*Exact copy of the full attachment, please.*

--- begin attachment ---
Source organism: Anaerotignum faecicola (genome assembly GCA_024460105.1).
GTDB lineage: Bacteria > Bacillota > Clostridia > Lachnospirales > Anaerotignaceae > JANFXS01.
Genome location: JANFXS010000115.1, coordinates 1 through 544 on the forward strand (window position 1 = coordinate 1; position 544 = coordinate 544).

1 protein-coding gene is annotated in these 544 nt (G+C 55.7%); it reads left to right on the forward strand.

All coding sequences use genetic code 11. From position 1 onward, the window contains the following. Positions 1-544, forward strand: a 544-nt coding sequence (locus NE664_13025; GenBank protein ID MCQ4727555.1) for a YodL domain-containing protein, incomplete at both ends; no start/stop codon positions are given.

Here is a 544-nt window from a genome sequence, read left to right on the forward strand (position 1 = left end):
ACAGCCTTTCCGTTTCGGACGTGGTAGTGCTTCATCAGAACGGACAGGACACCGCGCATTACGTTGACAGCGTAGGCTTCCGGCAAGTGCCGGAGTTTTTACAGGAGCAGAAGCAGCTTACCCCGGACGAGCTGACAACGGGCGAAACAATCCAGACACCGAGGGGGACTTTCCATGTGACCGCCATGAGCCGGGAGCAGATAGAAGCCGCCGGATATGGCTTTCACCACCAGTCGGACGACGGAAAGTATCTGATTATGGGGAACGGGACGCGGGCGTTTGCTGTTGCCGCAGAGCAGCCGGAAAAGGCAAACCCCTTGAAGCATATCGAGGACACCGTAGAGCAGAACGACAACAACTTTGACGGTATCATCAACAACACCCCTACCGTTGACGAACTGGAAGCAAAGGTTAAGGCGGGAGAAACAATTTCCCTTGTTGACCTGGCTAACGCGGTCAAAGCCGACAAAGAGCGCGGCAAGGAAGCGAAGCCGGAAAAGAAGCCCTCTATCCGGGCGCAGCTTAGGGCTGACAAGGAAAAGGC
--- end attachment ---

Source organism: Anaerotignum faecicola (genome assembly GCA_024460105.1).
GTDB lineage: Bacteria > Bacillota > Clostridia > Lachnospirales > Anaerotignaceae > JANFXS01.
Genome location: JANFXS010000115.1, coordinates 1 through 544 on the forward strand (window position 1 = coordinate 1; position 544 = coordinate 544).

1 protein-coding gene is annotated in these 544 nt (G+C 55.7%); it reads left to right on the forward strand.

All coding sequences use genetic code 11. From position 1 onward, the window contains the following. Positions 1-544, forward strand: a 544-nt coding sequence (locus NE664_13025; GenBank protein ID MCQ4727555.1) for a YodL domain-containing protein, incomplete at both ends; no start/stop codon positions are given.

Here is a 544-nt window from a genome sequence, read left to right on the forward strand (position 1 = left end):
ACAGCCTTTCCGTTTCGGACGTGGTAGTGCTTCATCAGAACGGACAGGACACCGCGCATTACGTTGACAGCGTAGGCTTCCGGCAAGTGCCGGAGTTTTTACAGGAGCAGAAGCAGCTTACCCCGGACGAGCTGACAACGGGCGAAACAATCCAGACACCGAGGGGGACTTTCCATGTGACCGCCATGAGCCGGGAGCAGATAGAAGCCGCCGGATATGGCTTTCACCACCAGTCGGACGACGGAAAGTATCTGATTATGGGGAACGGGACGCGGGCGTTTGCTGTTGCCGCAGAGCAGCCGGAAAAGGCAAACCCCTTGAAGCATATCGAGGACACCGTAGAGCAGAACGACAACAACTTTGACGGTATCATCAACAACACCCCTACCGTTGACGAACTGGAAGCAAAGGTTAAGGCGGGAGAAACAATTTCCCTTGTTGACCTGGCTAACGCGGTCAAAGCCGACAAAGAGCGCGGCAAGGAAGCGAAGCCGGAAAAGAAGCCCTCTATCCGGGCGCAGCTTAGGGCTGACAAGGAAAAGGC